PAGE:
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Korean J Anesthesiol > Volume 27(3); 1994 > Article
Korean Journal of Anesthesiology 1994;27(3):236-245.
DOI: https://doi.org/10.4097/kjae.1994.27.3.236   
Changes in Hemodynamics and Plasma Catecholamine Levels following Midazolam Premedication.
Jin Young Chon, Jeong Hwan Choi, In Chae, Yu Jin Kang, Ho Geong Song, Sung Kyun Lee
Department of Anesthesiology, Catholic University Medical School, Seoul, Korea.
Abstract
The present study atternpted. to expiore the new benzodiazepine, midazolam, which is water-soluble, shorter-acting, more potent, and less irritating to inject than diazepam, and which has been used as premedication before induction of anesthesia in various elective surgeries. Forty patients (aged 20 to 50 and in ASA class I or II ) about to undergo simple elective surgery under general anesthesia entered the study. The patients were divided into the study group (n=20) that recieved 0.07 mg/Kg i.m midazolan premedication and the control group (n= 20) that recieved normal saline as sham premedication. The changes in the values of various hemodynamic parameters, i.e., heart rate and systolic, diastolic, mean arterial pressures, were monitored first before tracheal intubation, then at the time of intubation and 5, 10 and 30 minutes after intubation. The concentrations of plasma catecholamines i.e., epinephrine and norepinephrine, were measured before intubation and 5, 30 minutes after intubation. Systolic pressure and plasma epinephrine concentration before induction was significantly low in the study compared with the controls. At the time of intubation, sytolic, diastolic & mean arterial pressures were significantly low in the study group compared with the controls. Heart rates measured at 10 and 30 minutes postintubation were significantly low at 30 minutes postintubation in the study group compared with the controls as was plasma epinephrine levels at each instance of its measurement. In conclusion, midazolam-premedicated patients appear to maintain stable hemodynamies and plasma catecholamine levels. Our findings support that midazolam premedication effectively reduces stress response during induction period making it suitable induction for elective surgery.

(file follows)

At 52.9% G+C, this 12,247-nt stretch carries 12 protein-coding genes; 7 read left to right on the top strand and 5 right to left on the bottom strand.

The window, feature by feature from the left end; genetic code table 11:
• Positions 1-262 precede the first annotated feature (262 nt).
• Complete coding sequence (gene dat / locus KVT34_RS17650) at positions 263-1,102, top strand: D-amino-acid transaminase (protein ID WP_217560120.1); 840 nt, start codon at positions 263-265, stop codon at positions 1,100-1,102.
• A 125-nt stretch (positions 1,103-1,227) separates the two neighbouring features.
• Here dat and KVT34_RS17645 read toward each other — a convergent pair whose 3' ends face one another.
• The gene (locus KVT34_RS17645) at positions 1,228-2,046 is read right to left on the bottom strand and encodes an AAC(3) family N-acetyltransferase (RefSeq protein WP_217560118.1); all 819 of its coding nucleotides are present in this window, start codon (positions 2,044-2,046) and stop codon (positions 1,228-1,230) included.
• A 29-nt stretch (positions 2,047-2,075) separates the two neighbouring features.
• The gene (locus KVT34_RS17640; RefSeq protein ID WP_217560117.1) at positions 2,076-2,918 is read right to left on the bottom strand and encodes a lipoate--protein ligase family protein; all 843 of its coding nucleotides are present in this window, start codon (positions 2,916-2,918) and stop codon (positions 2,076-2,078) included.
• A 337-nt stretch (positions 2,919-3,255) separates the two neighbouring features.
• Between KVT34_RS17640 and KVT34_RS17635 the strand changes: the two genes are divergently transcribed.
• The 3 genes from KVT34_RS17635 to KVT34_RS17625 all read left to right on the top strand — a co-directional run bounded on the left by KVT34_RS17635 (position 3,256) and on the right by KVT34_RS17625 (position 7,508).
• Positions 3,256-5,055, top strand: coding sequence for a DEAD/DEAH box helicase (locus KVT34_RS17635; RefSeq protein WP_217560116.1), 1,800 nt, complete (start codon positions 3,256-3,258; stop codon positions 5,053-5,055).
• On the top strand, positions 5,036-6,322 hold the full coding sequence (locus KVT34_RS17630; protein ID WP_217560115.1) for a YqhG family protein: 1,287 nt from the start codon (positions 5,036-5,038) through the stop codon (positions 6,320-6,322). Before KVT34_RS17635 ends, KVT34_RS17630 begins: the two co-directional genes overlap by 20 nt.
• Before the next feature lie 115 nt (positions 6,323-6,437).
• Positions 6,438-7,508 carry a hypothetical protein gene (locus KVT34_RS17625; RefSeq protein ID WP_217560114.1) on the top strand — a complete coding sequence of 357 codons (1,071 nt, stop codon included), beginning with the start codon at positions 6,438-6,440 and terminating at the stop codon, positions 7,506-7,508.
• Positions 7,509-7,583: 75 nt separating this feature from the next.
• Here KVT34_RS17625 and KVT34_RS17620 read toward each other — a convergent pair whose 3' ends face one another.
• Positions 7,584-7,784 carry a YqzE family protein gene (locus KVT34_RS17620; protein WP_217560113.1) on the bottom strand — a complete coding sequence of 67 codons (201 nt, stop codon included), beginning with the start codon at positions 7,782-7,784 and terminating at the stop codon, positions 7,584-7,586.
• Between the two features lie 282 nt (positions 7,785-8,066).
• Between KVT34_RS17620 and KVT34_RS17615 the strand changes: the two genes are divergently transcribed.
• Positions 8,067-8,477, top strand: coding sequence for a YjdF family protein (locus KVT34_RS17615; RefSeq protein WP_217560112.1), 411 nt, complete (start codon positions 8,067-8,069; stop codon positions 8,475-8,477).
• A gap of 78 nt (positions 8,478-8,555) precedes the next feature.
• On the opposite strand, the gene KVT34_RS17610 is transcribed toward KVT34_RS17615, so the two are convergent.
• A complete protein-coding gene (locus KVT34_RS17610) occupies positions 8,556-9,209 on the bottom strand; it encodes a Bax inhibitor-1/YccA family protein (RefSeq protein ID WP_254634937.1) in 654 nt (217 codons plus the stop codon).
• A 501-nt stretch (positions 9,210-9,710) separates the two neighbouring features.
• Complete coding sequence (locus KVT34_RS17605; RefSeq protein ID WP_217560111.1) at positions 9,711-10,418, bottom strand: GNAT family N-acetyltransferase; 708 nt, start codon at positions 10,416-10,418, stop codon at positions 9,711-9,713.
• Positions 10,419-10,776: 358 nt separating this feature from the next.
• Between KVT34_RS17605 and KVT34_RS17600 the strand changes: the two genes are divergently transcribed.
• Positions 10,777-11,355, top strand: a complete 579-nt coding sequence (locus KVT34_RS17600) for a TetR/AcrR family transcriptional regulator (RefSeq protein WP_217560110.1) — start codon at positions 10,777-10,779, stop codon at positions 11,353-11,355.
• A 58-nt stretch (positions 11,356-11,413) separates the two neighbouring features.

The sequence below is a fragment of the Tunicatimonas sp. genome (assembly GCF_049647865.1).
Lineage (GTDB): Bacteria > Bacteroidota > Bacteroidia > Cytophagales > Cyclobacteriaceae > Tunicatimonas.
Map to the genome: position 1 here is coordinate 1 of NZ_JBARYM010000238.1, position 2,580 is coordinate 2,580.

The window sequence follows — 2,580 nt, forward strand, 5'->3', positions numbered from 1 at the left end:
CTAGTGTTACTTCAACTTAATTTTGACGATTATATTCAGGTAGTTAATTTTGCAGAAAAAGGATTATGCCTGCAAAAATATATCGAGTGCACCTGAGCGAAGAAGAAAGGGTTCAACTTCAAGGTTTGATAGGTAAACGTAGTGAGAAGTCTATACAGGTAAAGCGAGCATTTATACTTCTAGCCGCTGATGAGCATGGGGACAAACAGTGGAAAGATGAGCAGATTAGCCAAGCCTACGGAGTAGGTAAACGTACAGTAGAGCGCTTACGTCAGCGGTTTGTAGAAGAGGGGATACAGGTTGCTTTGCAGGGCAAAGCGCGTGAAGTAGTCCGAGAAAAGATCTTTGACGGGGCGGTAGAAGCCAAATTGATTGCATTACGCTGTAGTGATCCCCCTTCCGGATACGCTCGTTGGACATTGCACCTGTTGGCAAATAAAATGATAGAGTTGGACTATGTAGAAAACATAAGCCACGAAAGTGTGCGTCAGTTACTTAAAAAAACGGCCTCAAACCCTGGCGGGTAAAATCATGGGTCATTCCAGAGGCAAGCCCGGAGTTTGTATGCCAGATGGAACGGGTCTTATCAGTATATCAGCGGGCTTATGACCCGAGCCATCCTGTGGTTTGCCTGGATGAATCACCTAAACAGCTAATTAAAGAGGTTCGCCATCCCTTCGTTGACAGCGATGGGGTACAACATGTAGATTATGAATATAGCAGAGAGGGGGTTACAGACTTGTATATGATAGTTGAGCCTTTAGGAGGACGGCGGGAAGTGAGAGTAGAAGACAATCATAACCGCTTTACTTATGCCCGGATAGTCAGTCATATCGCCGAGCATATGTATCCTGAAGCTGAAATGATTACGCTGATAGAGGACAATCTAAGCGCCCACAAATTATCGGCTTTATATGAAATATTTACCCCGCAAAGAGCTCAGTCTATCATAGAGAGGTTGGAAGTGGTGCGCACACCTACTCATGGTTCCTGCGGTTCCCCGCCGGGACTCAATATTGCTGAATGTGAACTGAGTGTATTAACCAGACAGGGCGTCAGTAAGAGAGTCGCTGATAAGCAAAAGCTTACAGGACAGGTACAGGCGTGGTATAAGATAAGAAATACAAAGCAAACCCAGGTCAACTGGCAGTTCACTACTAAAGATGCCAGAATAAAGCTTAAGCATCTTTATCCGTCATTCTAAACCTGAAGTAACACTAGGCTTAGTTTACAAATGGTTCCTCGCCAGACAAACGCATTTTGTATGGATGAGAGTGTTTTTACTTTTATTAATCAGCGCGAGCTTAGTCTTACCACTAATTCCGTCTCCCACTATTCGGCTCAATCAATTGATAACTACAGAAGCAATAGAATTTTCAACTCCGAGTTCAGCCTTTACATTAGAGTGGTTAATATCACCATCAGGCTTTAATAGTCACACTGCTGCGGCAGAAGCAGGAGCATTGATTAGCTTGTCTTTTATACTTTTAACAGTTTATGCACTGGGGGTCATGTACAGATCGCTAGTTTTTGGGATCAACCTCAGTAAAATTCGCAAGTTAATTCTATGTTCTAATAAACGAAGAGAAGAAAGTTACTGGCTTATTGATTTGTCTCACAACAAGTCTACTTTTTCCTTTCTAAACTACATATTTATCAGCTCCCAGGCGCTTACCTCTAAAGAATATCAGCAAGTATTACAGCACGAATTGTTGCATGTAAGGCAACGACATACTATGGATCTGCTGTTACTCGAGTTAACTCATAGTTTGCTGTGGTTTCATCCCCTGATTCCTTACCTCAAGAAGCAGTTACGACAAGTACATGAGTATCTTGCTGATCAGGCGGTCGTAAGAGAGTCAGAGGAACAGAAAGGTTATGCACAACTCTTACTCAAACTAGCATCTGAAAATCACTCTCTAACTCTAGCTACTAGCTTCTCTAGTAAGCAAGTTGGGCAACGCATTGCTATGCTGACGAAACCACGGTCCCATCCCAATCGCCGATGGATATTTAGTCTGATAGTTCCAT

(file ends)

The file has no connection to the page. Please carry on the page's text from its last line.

Key Words: Premedication; Mdazolam; Stress response; Catecholamine
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